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Newfoundland: Woods and Ocean

7 days, 3+3 hours flight, 2 suitcases, 1 hiking backpack, 2 cameras, 1 child carrier, 1 stroller, 2 car seats, 1500 km drive, 1 b&b, 1 cottage, 2 adults, 2 kids, 1 wonderful Canadian province.  It may sound the most stressful thing ever, but we did it and we actually enjoyed it (most of the times)! As planned in a previous post, our goal was to go on our very first family vacation and go back alive the four of us: yes, with two kids you really learn how to lower the bar.

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Zum Zum Zum We’re Going to Newfoundland!

Books, Guides, Toys

How to find a destination

In my family, there are some things we are very passionate about. I bet it happens in every family with kids: one day you just take a book from the library, watch a cartoon or a documentary, or somebody gives you a really nice toy. Your kid gets very passionate about it, and, as a consequence, you as well. Being a parent is fun because you become a child again. In some couples, like ours, I sometimes suspect we decided to have kids just because we wanted to play with their toys. Not to mention bouncy castles, which didn’t exist when we were kids, but this is another story. Some time ago we picked this book at the library titled Following Papa’s Song, by Gianna Marino. The book tells the story of Little Blue and Papa whale and their journey to their summer feeding ground. The illustrations are really beautiful and accurate, and the story explores father-son relationship with tenderness. It soon became a classic for us. We borrowed it from the library so many times  that we ended up buying it. This is how our passion for whales started. So we began to watch documentaries about whales, we became supporters of Sylvia Earle, we visited an amazing exhibit at the Royal Ontario Museum, and so on.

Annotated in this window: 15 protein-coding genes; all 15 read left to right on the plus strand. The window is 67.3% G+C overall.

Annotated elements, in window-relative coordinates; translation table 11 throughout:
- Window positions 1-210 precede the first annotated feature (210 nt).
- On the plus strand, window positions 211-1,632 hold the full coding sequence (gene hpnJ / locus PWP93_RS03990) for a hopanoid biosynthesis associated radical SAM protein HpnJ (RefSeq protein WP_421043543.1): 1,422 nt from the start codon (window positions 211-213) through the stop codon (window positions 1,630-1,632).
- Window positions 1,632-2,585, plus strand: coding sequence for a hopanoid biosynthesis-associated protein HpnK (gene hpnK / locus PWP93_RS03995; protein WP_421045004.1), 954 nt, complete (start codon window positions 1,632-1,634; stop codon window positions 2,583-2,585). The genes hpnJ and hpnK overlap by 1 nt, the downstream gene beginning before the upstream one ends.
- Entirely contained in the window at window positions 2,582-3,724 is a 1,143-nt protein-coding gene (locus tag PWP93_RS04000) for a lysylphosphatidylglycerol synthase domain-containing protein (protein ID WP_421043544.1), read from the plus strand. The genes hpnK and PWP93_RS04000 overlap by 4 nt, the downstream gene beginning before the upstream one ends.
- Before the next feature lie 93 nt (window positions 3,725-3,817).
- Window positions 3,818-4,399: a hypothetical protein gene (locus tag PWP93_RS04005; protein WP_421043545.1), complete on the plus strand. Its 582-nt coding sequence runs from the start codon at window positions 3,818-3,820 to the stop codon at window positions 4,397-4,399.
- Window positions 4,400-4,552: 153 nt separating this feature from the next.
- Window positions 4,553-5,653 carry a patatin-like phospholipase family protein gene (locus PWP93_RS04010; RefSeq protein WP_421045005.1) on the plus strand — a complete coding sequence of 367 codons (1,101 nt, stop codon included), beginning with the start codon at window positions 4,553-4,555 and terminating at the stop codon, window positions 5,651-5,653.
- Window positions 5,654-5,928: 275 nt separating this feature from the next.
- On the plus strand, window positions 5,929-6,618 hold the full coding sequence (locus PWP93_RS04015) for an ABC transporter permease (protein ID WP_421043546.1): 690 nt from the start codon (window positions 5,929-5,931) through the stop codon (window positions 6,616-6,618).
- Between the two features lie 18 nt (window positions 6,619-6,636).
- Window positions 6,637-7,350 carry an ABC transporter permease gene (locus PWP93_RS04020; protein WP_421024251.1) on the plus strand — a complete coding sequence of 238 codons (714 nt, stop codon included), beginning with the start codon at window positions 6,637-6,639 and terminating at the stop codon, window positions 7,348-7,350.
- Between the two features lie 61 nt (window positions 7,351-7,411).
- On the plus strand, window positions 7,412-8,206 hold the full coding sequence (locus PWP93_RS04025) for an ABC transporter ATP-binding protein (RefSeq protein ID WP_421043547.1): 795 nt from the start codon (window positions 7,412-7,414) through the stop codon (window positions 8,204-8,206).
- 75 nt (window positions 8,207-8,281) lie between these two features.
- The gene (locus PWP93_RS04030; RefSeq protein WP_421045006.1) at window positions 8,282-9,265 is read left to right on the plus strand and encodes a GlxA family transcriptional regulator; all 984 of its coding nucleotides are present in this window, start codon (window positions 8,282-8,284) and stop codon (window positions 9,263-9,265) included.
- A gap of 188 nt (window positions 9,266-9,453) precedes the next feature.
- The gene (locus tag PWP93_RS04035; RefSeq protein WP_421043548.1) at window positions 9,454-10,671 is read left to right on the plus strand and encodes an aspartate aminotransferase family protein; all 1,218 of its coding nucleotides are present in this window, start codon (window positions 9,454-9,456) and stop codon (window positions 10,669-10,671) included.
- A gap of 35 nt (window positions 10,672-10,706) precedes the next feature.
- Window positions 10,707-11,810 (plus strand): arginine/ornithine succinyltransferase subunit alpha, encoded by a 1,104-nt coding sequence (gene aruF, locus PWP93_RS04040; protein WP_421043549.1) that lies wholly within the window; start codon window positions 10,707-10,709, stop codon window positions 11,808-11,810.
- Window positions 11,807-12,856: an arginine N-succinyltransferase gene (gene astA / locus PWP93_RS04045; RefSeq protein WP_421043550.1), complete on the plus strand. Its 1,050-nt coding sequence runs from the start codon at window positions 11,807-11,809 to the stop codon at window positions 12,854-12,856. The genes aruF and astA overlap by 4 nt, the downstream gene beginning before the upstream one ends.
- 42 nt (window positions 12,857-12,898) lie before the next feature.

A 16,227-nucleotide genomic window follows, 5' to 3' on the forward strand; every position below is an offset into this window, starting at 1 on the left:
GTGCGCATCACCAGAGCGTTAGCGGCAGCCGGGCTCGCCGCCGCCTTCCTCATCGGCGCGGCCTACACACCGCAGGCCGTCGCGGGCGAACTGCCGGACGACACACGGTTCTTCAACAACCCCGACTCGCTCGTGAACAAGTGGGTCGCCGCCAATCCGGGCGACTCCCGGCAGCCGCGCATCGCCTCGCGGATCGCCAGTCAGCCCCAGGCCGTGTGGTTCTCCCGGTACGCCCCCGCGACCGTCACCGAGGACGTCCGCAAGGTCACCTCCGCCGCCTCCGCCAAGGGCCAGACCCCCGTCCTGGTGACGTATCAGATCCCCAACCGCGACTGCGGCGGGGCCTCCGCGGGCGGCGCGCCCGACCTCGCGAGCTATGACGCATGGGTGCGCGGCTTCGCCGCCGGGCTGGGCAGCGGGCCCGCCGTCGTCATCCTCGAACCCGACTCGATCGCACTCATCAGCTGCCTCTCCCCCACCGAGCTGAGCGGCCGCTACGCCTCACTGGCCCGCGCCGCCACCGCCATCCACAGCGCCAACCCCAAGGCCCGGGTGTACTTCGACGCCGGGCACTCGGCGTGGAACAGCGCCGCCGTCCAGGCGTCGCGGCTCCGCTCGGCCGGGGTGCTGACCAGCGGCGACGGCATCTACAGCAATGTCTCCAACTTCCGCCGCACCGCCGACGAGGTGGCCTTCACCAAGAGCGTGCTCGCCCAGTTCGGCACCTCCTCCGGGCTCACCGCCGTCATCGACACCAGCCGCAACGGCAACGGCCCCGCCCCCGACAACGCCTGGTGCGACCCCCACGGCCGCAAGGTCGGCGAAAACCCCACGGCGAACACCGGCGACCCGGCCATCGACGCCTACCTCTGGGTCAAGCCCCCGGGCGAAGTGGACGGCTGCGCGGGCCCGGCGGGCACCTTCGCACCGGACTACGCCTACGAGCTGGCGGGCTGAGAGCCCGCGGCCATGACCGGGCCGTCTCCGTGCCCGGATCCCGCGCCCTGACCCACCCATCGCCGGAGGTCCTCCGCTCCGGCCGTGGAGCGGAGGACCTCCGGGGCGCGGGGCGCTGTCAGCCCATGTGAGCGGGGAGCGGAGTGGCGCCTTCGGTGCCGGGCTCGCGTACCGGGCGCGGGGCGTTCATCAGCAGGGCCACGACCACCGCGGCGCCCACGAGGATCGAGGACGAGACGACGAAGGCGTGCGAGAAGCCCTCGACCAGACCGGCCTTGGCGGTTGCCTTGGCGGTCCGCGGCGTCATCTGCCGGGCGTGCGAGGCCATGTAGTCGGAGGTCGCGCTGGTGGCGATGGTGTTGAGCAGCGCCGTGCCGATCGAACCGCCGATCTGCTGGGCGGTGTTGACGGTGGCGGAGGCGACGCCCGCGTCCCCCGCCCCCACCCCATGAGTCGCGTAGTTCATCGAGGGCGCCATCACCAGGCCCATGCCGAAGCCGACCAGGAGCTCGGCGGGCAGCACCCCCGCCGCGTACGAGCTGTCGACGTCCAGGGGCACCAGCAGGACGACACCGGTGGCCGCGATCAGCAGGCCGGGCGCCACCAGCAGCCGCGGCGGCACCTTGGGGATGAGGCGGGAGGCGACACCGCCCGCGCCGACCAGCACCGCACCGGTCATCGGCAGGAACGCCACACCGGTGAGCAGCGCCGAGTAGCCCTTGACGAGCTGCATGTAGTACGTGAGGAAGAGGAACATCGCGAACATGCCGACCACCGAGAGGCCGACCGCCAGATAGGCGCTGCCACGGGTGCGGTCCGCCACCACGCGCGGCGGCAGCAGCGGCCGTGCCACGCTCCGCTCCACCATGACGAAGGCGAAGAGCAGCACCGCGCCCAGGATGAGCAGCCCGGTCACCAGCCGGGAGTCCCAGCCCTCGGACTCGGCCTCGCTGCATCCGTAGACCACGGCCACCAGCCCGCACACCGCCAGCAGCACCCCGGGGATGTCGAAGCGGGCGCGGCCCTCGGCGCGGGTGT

"When I am big, Papa, will I still hear your song?" "Yes, Little Blue. If you listen closely, you will always hear my song." (Following Papa's Song by Gianna Marino)

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On an Italian island, a documentary and a tragedy

Cliffs of Lampedusa, Italy

My husband and I visited Lampedusa in June 2010. At the time we still had no kids so we were able to have a proper relaxing vacation. Just the two of us, wandering about the beaches, reading Andrea Camilleri’s books, eating delicious food. screen-shot-2017-02-16-at-11-02-01We always loved small islands, they’re the perfect solution for a stress free vacation. In fact, the island is a defined space: the sea sets the boundaries for your imagination. The restless traveller - as we are - knows he/she has a limited amount of land to explore, so he/she will be moderately tormented by the curiosity of knowing more and going a little farther every time. Lampedusa had always aroused our geographical curiosity for its being a sort of Finis Terrae. The ancient Romans used this expression to define “the end of the earth”. As you can see from the map, Lampedusa is the southernmost land of Europe. As restless travellers, of course we managed to reach the southernmost part of Lampedusa, which looks like this:

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